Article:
Kim Il-sung had several children by at least two women, but chose his first-born son, Kim Jong-il, who was born in Soviet Russia in 1941 (not 1942, as North Korean propaganda claims). but in 1941, near Khabarovsk, where he was named Yuri according to Soviet archival materials).
However, for some reason, Kim Jong-il was in no hurry to follow his father’s example. Kim Jong-il did not appoint a successor until the autumn of 2008, when he suffered a stroke. There were indeed several attempts to do this, but they were quickly abandoned. It was only when Kim Jong-il realized the inevitability and relative nearness of his end that he named his third son, Kim Jong-un, as his successor. An informal campaign to glorify him began in 2009, while the future leader was formally introduced to the country in October 2010.
Apparently, Kim Jong-un was expected to spend some time in ‘training’, accompanying his father on visits, attending meetings and learning the science of authoritarian rule in practice. But fate had a different plan: Just a year after Kim Jong-un was confirmed as his successor, his father died unexpectedly. Kim Jong-un came to power in December 2011.
Kim Jong-un appears to be busy preparing for the succession at a young age – after all, he is not even forty yet. Many observers have questioned whether Kim Ju Ae’s elevation clearly signals her new role as heir apparent to the Juche throne. Well, the final decision probably hasn’t been made yet – the candidate is too young. But the frequency with which she now appears at official events, and the central role she plays in them, suggests that Kim Jong-un has big plans for the middle daughter.
Everyone is aware of the reason behind this haste. Leaving aside personal factors, or, to put it less politely, the whims of the North Korean leader (a man who sometimes follows his emotions), there are at least three circumstances to consider.
FirstlyKim Jong-un spent his adolescence in Europe and appears to have been influenced in many ways by the traditions of European monarchies. For example, he does not consider it necessary to hide his wife from the public. On the contrary, from the first months of his reign, he actively appeared in the company of Lee Sol-ju, with whom he is genuinely in love. By this logic, it is not unusual for a ‘princess’, despite her youth, to assume a definite social and political role at a very young age.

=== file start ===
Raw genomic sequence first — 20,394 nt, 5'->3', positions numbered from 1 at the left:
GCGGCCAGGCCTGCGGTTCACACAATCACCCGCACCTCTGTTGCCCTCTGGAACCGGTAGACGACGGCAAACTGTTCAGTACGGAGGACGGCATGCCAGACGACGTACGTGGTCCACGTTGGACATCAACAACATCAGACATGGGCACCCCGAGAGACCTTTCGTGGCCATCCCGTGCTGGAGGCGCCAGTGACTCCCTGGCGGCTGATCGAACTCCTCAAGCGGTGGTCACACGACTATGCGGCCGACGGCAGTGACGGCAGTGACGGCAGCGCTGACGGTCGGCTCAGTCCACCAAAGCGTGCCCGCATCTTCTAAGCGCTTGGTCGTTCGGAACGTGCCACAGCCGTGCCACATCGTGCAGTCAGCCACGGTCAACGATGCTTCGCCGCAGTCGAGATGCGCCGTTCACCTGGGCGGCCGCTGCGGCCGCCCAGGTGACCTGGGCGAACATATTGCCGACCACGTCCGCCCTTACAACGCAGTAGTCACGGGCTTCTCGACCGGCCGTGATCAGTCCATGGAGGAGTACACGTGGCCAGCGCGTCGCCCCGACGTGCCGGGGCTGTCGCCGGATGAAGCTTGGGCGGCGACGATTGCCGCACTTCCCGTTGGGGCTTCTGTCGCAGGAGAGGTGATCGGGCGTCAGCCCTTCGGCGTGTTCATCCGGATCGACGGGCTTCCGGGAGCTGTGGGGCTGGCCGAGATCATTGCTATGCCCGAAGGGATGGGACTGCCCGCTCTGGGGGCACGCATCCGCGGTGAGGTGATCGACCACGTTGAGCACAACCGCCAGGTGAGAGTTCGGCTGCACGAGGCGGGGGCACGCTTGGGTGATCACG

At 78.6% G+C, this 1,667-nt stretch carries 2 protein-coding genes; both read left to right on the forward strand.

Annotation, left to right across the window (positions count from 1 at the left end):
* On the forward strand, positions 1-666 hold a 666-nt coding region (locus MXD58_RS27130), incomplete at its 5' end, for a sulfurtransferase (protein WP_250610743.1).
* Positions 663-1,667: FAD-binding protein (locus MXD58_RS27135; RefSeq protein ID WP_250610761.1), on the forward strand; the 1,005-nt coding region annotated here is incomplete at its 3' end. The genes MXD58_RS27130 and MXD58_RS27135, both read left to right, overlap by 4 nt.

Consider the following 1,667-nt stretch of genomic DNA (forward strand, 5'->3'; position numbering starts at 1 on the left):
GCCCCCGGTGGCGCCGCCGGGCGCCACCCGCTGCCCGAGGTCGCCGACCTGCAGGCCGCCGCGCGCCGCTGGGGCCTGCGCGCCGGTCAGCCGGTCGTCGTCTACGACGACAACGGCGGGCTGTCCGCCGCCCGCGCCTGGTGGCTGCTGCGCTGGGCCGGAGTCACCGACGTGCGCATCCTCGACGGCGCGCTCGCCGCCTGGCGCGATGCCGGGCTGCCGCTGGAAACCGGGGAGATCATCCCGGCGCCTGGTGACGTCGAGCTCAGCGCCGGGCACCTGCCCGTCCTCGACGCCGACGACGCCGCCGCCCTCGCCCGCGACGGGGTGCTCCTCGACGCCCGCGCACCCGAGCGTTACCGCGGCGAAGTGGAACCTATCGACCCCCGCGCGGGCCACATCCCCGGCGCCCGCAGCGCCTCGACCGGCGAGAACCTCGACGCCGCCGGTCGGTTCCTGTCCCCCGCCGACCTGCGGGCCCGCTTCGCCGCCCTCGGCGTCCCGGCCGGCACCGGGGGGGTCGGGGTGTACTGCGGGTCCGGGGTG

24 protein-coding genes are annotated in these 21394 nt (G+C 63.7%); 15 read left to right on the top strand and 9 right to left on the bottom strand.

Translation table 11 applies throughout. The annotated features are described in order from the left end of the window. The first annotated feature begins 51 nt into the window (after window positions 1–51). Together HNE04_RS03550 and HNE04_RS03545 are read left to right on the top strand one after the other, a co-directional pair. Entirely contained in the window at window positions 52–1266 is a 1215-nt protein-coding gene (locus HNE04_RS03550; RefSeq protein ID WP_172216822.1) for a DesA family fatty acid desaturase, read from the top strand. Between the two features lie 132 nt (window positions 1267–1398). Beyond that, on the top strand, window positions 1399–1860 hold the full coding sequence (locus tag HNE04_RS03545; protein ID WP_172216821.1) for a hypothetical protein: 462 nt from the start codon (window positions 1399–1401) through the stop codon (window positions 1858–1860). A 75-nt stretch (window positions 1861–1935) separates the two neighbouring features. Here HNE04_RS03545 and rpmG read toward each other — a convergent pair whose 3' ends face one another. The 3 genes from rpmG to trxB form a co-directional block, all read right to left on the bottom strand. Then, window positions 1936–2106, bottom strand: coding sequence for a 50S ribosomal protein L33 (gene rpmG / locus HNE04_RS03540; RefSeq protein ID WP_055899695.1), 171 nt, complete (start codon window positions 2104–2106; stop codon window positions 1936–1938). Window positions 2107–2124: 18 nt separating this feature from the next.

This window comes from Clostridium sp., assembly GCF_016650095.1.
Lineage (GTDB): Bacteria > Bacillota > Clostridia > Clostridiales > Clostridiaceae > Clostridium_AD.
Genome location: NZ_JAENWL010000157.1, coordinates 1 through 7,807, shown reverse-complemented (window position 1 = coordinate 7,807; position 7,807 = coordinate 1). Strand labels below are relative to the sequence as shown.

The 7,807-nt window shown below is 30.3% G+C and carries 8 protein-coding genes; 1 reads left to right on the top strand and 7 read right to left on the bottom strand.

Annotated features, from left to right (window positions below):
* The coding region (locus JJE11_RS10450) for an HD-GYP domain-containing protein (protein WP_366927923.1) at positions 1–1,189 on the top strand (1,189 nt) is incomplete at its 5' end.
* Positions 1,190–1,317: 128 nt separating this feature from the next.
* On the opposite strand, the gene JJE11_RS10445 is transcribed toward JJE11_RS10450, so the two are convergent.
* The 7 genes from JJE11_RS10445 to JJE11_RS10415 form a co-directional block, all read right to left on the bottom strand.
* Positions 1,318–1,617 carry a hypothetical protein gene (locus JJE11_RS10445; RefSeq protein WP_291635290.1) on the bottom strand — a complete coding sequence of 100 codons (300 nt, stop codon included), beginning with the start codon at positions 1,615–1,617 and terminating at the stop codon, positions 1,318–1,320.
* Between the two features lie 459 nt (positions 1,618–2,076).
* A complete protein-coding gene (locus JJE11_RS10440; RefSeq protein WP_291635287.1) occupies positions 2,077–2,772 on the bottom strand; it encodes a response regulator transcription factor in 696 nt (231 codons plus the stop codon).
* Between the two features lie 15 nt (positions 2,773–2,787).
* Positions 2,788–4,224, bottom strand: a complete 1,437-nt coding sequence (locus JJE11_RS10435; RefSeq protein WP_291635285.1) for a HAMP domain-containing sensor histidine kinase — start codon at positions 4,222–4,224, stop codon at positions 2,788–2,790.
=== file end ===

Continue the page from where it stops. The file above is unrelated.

Others, If Kim Joo Ae really wants to sit on the throne, Kim Jong-un really needs to prepare both the state apparatus and the public for the idea that this time power will pass to a woman. In theory, the status of women in North Korean society has improved greatly over the past 20 or 30 years. Still, the decision to nominate a woman for the top post may cause some confusion in the country. It is possible that Kim Jong-un has decided to dispel this confusion by gradually accustoming the population to his unorthodox decisions.
the thirdIt cannot be denied that Kim Jong-un has learned the lessons of his father, who left decisions until the last minute despite his health problems. Of course, the leader’s health is one of the most closely guarded secrets, but it seems to have left a lot to be desired. In this case, Kim Jong-un, as a responsible ruler in an autocratic monarchy, must not repeat his father’s mistakes to preserve the country’s stability and power in his family’s hands, but must begin preparations for In advance of a successor.
In short, a new and unusual star has risen on the political scene of North Korea.